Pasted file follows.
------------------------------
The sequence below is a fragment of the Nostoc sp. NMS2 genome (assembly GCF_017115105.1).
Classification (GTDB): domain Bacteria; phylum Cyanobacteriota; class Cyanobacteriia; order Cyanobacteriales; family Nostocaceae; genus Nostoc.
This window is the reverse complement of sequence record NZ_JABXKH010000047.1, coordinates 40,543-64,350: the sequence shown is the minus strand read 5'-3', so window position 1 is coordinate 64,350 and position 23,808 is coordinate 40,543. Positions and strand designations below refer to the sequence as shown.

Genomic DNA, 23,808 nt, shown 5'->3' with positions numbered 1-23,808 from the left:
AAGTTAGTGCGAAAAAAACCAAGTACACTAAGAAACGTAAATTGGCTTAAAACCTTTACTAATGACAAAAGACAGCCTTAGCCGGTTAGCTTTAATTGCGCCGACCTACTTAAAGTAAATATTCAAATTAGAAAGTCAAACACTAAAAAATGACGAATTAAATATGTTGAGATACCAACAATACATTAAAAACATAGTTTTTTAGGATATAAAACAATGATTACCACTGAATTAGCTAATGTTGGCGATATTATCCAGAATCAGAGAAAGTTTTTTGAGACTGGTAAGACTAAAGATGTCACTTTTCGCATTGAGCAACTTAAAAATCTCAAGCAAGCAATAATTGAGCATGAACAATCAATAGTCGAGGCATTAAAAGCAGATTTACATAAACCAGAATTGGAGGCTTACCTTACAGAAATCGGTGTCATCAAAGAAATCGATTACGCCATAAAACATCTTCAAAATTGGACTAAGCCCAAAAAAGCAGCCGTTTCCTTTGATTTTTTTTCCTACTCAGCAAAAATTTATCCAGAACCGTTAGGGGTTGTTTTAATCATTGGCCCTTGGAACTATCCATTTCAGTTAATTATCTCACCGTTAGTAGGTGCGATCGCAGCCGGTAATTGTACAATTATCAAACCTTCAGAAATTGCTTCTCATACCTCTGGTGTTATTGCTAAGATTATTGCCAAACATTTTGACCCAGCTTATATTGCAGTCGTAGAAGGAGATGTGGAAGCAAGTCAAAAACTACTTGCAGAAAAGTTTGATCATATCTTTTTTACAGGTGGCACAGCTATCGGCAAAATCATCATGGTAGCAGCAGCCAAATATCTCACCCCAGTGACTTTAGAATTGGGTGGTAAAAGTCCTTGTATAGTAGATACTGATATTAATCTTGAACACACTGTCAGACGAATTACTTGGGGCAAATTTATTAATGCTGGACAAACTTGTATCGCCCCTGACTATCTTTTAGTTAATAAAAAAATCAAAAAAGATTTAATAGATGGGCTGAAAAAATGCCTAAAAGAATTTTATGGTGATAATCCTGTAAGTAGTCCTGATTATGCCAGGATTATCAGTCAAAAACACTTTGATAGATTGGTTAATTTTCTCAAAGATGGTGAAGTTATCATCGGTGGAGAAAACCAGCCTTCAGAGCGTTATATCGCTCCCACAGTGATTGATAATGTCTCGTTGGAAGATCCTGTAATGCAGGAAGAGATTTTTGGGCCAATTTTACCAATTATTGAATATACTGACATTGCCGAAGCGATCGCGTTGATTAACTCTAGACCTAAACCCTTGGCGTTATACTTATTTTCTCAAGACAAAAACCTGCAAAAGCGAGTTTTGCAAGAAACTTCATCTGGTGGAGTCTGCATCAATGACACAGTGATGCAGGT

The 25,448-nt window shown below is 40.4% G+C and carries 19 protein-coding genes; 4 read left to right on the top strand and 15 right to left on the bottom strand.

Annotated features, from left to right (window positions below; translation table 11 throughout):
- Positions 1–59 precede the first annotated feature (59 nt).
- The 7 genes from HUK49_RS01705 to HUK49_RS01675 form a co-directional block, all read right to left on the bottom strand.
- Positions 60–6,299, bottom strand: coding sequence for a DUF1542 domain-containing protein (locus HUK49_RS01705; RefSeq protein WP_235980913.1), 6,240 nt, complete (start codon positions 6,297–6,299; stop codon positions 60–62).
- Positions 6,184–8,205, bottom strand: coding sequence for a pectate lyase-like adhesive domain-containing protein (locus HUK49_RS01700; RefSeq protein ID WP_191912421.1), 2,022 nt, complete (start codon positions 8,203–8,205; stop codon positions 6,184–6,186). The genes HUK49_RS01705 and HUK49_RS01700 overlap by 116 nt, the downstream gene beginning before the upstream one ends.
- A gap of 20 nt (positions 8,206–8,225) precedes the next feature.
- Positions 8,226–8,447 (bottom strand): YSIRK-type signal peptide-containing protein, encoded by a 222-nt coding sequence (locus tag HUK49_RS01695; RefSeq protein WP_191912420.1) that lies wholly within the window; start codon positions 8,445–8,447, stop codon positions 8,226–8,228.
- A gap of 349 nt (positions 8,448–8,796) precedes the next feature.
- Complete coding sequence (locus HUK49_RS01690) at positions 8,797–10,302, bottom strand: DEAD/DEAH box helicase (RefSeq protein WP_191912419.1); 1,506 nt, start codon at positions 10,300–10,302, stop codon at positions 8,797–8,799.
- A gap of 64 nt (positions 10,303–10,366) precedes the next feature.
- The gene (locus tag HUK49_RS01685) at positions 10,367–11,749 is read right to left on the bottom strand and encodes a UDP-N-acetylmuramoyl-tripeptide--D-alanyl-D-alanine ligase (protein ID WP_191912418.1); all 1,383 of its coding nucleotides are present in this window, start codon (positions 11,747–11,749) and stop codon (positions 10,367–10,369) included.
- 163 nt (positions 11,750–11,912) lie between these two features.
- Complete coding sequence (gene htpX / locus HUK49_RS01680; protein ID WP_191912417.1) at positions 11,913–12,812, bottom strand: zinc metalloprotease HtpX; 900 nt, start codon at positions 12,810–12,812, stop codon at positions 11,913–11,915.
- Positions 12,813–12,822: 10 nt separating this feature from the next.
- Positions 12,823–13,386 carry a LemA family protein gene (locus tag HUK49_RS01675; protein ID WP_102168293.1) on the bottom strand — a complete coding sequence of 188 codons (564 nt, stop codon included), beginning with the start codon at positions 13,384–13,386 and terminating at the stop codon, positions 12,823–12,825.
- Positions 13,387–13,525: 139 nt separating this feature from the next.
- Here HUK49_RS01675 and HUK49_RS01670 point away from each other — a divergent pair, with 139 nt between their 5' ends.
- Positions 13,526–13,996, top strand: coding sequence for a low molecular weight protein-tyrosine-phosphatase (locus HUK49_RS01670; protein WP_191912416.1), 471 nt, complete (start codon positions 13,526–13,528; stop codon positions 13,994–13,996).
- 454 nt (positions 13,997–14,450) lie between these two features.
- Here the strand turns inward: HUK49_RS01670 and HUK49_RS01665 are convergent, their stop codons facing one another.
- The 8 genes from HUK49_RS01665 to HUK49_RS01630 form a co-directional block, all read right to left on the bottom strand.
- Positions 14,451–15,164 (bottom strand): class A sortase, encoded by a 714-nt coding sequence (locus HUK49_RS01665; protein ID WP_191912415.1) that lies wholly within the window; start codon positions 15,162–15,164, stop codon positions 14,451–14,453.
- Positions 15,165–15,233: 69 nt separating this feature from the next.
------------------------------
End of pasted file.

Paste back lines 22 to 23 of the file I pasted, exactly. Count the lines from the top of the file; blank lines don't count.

- Positions 13,387–13,525: 139 nt separating this feature from the next.
- Here HUK49_RS01675 and HUK49_RS01670 point away from each other — a divergent pair, with 139 nt between their 5' ends.